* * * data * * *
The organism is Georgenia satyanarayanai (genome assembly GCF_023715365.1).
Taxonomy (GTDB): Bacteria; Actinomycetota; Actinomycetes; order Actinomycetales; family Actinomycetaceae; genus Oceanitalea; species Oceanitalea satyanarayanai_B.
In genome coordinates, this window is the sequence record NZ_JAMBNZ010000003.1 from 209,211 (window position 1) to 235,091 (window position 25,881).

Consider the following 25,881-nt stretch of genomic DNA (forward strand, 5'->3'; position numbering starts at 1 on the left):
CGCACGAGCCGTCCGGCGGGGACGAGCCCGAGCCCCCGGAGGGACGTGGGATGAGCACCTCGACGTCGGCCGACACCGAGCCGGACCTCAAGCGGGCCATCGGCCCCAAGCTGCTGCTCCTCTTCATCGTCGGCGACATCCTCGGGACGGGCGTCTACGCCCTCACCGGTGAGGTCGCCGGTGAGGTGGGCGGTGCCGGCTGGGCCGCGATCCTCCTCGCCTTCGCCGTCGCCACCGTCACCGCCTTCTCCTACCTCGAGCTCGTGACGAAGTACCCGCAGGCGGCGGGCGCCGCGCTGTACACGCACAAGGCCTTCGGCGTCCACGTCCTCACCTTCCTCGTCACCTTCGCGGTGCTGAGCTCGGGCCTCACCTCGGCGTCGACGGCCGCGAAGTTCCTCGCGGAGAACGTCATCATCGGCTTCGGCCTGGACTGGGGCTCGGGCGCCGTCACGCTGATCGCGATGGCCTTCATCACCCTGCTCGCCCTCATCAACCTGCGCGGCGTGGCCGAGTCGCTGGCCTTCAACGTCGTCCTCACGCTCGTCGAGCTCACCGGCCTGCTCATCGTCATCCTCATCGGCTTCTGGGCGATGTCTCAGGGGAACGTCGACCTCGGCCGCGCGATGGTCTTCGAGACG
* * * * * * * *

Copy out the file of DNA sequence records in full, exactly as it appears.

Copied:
The organism is Georgenia satyanarayanai (genome assembly GCF_023715365.1).
Taxonomy (GTDB): Bacteria; Actinomycetota; Actinomycetes; order Actinomycetales; family Actinomycetaceae; genus Oceanitalea; species Oceanitalea satyanarayanai_B.
In genome coordinates, this window is the sequence record NZ_JAMBNZ010000003.1 from 209,211 (window position 1) to 235,091 (window position 25,881).

Consider the following 25,881-nt stretch of genomic DNA (forward strand, 5'->3'; position numbering starts at 1 on the left):
CGCACGAGCCGTCCGGCGGGGACGAGCCCGAGCCCCCGGAGGGACGTGGGATGAGCACCTCGACGTCGGCCGACACCGAGCCGGACCTCAAGCGGGCCATCGGCCCCAAGCTGCTGCTCCTCTTCATCGTCGGCGACATCCTCGGGACGGGCGTCTACGCCCTCACCGGTGAGGTCGCCGGTGAGGTGGGCGGTGCCGGCTGGGCCGCGATCCTCCTCGCCTTCGCCGTCGCCACCGTCACCGCCTTCTCCTACCTCGAGCTCGTGACGAAGTACCCGCAGGCGGCGGGCGCCGCGCTGTACACGCACAAGGCCTTCGGCGTCCACGTCCTCACCTTCCTCGTCACCTTCGCGGTGCTGAGCTCGGGCCTCACCTCGGCGTCGACGGCCGCGAAGTTCCTCGCGGAGAACGTCATCATCGGCTTCGGCCTGGACTGGGGCTCGGGCGCCGTCACGCTGATCGCGATGGCCTTCATCACCCTGCTCGCCCTCATCAACCTGCGCGGCGTGGCCGAGTCGCTGGCCTTCAACGTCGTCCTCACGCTCGTCGAGCTCACCGGCCTGCTCATCGTCATCCTCATCGGCTTCTGGGCGATGTCTCAGGGGAACGTCGACCTCGGCCGCGCGATGGTCTTCGAGACG